She'd already searched the entire neighborhood, but couldn't find even a single sign of him. Frantic, she remembered that contacting a pet communicator, as soon as possible after animals go missing, can be a major key to finding them.
She sent me a quick e-mail and also left me an answering machine message. Then she checked the Lost Pets section of my website (www.petcommunicator.com). There, she found, and quickly filled out, the missing pet questionnaire and e-mailed that to me, and she also posted her PayPal payment.
Sometimes, I need to wait for humans to fill out that short questionnaire with important answers that will more effectively help me to help them, or sometimes I'm waiting for their payment, but in every case, as soon as I become aware of a lost pet, I immediately do everything I can to start talking with that pet in order to reassure him or her that someone cares and is already searching for them.
So, I connected with Eddie immediately upon receiving Kerri's e-mails and answering machine message at 8:30 a.m. when I started work that morning. I then called Kerri to let her know I had all of the information I needed.
We concluded that phone call quickly so that I could "separate" myself from any fearful energy and get right to work. I asked her to wait by the phone for my next call. I then quickly began to gather as much specific information as I could from Eddie.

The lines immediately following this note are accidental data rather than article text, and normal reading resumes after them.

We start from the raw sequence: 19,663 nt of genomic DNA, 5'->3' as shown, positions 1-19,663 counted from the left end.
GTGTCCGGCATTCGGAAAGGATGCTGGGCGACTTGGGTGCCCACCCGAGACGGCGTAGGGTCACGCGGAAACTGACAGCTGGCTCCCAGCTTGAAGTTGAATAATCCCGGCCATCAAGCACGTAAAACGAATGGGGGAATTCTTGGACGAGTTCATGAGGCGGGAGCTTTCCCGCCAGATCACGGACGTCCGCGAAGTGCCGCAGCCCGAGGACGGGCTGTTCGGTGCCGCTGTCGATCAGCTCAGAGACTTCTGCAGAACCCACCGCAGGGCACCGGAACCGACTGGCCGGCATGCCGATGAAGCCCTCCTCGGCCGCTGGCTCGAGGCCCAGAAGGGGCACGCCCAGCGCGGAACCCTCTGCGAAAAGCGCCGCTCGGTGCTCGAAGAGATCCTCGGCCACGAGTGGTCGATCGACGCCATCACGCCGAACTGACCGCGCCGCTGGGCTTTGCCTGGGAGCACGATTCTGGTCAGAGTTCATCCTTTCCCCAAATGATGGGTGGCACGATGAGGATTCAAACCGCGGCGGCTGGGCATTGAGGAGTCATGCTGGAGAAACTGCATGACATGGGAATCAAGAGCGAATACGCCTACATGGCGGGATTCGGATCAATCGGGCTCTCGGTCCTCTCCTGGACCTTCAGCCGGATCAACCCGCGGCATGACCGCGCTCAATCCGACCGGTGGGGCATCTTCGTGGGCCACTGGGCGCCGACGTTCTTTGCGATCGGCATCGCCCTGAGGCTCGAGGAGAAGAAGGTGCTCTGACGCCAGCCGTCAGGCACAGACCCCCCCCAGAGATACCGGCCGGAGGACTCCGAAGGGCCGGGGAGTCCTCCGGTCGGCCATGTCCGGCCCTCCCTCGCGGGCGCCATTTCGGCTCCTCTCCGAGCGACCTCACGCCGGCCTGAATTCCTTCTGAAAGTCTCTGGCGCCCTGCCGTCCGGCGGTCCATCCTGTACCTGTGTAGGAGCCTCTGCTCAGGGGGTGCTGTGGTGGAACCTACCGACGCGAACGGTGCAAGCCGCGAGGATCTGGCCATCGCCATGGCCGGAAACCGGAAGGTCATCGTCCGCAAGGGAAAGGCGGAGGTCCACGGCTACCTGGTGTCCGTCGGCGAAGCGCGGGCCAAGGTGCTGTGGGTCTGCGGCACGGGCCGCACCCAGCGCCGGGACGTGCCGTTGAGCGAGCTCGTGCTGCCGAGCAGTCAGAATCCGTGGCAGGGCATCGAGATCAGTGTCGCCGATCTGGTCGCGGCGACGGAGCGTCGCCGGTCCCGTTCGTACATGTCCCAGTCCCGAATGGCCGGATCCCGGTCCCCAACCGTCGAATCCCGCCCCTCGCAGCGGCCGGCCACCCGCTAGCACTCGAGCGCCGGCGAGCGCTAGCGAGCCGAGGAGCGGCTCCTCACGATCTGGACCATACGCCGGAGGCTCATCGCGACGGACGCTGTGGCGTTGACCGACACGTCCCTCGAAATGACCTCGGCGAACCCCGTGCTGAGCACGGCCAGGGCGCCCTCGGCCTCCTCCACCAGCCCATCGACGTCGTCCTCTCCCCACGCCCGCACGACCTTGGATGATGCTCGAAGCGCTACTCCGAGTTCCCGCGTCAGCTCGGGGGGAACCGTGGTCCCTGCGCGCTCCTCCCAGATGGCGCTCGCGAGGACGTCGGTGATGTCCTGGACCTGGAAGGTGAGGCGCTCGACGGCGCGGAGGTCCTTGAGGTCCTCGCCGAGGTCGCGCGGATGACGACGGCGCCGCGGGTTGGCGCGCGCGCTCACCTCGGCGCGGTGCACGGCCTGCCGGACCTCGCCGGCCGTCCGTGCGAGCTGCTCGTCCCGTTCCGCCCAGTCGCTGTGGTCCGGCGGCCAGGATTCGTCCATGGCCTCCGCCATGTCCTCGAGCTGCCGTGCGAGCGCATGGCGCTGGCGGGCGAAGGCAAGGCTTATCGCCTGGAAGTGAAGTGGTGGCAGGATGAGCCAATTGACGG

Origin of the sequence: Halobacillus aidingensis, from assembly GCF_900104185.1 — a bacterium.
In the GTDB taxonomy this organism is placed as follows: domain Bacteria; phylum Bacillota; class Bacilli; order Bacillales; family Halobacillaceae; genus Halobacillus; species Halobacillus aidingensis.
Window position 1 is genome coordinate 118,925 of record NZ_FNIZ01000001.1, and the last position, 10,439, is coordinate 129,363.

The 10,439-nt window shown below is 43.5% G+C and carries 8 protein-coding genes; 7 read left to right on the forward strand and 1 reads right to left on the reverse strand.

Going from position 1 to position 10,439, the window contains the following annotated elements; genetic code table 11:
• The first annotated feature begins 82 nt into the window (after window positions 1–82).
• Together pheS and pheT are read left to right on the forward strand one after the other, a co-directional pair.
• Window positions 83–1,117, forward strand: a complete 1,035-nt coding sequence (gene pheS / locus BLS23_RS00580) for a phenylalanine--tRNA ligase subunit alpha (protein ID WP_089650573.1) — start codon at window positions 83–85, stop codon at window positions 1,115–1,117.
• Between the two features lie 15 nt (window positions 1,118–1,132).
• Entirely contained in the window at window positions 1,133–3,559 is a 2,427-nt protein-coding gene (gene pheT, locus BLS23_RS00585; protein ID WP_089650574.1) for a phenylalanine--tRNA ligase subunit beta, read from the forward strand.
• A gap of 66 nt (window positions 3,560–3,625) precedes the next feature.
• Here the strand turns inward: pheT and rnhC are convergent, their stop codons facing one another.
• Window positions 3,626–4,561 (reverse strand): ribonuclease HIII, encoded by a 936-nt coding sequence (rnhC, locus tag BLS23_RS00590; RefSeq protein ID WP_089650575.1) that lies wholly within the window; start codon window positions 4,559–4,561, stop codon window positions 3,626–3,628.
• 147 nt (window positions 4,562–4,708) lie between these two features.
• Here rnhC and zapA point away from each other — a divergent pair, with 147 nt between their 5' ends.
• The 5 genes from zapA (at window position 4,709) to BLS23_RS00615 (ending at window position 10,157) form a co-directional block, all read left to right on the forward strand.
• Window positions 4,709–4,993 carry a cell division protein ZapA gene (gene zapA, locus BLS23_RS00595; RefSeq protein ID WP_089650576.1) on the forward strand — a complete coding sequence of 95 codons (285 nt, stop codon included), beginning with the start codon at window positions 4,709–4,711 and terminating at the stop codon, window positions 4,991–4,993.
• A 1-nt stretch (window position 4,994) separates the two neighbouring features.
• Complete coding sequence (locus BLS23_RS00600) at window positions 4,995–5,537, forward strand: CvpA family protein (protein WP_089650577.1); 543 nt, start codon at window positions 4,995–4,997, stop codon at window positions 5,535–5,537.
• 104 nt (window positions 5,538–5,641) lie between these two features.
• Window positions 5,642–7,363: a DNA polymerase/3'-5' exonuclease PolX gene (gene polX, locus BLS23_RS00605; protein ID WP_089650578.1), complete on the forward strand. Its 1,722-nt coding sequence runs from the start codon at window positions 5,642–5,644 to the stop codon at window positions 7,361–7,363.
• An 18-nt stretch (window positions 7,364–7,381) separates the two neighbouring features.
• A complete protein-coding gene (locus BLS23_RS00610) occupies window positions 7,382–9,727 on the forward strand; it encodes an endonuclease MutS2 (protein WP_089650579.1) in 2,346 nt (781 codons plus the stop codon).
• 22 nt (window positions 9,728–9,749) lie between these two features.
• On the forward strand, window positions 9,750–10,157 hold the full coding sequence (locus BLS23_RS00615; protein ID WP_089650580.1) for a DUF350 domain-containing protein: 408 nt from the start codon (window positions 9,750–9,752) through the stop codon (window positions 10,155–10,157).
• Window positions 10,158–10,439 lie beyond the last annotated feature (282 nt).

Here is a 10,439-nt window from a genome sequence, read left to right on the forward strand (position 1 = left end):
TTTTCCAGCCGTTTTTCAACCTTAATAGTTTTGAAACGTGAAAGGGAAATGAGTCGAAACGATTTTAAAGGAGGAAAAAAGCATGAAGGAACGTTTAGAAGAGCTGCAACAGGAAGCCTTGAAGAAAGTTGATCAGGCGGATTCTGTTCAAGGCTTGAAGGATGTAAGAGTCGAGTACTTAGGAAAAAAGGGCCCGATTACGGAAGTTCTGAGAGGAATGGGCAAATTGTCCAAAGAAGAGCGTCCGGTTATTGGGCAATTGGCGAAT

Ten minutes later I called Kerri to say: He's just fine . . scared out of his wits, but just fine. He can hear you calling, but he's too scared to come out, or to even meow for you, so you'll need to go out looking for him. He's very close to you, probably at your neighbor's house. The picture he sent me showed me that he'd been scared about something or someone while he was in his backyard and he'd climbed a wall, but I couldn't tell if it was the wall to the right or to the left. He's found a spot where it looks like a little cave to him, and he's all the way back inside that space, so go to your neighbor's house with a flashlight to look for him. He's there!